Last night Bea almost choked. I pulled her up into a sitting position and desperately tried to pat her on the back. The food had gone down her windpipe, not a pleasant experience. She spit up a lot of thick saliva afterwards.
Swallowing food remains a challenge. I bring pears and porridge. Bea accepts two spoonfuls, then turns her head away. She is not hungry today. Something more urgent needs attention:
“Where’s my baby?” she demands.
“I’m here,” I say. “I’m your baby.”
Bea doesn’t look convinced. No, she is searching the room for a child, not a grown-up person. Distress fills her eyes. If she could only get up, she would do so in an instant and locate the recalcitrant infant she has lost.
We resume breakfast. Bea almost chokes on a piece of pear. I quickly switch to ice cream.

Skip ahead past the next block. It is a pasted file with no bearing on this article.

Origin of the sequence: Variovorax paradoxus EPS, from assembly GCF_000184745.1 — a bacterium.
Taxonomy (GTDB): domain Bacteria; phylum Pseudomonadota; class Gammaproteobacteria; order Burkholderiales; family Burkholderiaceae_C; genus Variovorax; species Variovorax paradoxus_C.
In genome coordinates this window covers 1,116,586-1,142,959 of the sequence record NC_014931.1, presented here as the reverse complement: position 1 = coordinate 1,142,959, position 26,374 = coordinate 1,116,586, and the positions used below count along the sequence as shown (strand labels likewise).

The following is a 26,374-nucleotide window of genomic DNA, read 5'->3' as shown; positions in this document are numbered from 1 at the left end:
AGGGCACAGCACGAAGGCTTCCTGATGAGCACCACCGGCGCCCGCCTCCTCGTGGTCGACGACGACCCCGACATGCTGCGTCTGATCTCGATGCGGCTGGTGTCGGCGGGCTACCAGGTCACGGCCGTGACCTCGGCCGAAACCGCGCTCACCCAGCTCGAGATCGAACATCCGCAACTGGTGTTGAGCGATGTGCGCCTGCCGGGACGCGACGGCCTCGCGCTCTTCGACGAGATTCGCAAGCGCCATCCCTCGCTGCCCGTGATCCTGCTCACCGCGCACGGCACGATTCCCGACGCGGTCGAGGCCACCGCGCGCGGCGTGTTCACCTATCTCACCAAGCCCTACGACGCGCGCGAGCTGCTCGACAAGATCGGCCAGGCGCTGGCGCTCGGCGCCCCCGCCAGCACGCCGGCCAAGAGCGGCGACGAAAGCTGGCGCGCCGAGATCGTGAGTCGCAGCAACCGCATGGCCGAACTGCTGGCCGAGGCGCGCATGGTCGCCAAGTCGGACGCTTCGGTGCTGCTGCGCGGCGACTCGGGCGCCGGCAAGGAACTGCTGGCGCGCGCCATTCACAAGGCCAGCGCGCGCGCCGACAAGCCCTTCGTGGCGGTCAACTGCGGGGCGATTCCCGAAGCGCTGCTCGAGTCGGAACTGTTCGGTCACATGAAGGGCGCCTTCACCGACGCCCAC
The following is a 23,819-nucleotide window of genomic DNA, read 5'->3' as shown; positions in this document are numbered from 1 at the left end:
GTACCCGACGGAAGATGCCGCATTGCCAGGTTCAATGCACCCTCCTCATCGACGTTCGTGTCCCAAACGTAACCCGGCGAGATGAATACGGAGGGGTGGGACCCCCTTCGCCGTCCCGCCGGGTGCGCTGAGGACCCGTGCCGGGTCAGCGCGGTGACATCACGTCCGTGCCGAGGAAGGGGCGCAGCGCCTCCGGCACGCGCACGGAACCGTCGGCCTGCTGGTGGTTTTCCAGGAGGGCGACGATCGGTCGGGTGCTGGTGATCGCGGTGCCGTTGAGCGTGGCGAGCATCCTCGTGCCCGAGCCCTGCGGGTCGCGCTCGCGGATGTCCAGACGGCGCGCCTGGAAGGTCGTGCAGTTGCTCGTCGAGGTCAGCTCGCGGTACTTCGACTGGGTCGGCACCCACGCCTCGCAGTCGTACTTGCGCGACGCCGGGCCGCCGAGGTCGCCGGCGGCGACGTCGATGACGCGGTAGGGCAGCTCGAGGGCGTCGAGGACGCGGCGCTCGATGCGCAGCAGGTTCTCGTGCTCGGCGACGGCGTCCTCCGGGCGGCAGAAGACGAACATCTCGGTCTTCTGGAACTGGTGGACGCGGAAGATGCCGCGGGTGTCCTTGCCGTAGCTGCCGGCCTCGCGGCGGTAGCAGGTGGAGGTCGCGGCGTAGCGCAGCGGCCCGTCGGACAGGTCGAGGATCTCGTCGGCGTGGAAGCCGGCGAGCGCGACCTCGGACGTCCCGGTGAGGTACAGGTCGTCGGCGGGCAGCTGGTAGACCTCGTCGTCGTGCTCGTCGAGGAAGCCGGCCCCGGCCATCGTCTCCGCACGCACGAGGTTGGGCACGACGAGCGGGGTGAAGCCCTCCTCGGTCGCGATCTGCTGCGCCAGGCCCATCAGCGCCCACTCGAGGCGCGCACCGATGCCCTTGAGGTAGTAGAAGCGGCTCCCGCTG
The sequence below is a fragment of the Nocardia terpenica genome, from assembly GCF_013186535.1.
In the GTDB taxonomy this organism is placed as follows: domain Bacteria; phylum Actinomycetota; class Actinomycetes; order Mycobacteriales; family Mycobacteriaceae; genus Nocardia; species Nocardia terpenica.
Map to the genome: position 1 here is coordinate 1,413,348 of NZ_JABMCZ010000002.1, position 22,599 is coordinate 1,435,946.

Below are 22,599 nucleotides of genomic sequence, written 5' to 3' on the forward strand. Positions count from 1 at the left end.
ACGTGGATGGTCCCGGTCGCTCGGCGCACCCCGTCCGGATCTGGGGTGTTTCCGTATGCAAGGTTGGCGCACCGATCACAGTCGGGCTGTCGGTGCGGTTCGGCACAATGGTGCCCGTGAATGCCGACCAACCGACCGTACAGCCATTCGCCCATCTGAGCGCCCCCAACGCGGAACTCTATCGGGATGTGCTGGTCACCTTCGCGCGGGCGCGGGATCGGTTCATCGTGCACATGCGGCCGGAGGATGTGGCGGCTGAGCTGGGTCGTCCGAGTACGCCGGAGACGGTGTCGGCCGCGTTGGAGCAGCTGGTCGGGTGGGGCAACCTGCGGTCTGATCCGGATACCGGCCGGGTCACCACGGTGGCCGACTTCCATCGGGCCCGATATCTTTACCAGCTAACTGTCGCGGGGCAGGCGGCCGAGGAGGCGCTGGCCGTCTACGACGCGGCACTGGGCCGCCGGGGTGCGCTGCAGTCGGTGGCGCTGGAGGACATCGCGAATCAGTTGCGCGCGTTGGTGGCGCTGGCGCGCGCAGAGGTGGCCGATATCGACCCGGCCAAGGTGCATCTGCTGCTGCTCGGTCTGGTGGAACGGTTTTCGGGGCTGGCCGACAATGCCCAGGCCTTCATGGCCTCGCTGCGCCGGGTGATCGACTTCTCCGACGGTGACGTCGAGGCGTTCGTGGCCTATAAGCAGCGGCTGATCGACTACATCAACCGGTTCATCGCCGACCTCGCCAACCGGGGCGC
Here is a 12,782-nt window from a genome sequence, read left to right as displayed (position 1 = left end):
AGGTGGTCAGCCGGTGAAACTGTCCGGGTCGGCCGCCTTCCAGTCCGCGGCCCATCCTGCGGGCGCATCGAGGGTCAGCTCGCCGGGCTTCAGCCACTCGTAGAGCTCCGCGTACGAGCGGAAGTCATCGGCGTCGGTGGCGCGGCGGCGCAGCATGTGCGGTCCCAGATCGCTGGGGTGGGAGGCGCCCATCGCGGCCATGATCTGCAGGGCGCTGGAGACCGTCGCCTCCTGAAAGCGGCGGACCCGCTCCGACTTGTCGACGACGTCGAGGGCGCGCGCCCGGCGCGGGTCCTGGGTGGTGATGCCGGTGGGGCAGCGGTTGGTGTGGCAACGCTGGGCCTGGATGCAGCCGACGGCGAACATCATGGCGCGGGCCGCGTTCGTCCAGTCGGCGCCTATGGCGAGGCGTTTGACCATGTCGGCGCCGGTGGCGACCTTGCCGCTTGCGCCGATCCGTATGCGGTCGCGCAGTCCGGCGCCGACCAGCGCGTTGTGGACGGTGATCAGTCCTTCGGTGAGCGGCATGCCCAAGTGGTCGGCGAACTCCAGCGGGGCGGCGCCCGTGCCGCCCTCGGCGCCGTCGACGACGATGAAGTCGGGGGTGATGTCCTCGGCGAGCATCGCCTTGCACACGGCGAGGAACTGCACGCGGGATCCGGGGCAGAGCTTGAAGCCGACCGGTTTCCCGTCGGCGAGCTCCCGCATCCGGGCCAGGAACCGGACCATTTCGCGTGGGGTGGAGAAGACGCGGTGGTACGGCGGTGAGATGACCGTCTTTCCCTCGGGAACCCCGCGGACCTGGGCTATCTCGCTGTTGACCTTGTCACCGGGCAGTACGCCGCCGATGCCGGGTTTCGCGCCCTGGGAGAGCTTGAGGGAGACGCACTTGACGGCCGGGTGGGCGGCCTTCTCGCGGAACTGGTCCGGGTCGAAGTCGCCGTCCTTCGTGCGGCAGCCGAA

“Whose child are you?” she demands with suspicion.
“Preposterous!” my mother’s voice says. “Much too old!”
Then Bea starts talking nonsense.
I cannot bear the degradation and stay away, except to change her brief. How hard it is to care for an aged loved one!
I age, I aged, I am aging.
Before Bea reached extreme old age, she wrote this lovely poem:
in the spring.
Bring me new words
I need to know
what they mean
while there is time
to use them.
Bring me a black checker
marked with a coronet.
Tell me why it uses
such a symbol.
Maybe it isn’t a checker
and comes from Halablu,
a land where people
line up like chickens
in a barnyard
Before bed, I order daffodil bulbs from an online nursery, hundreds of them …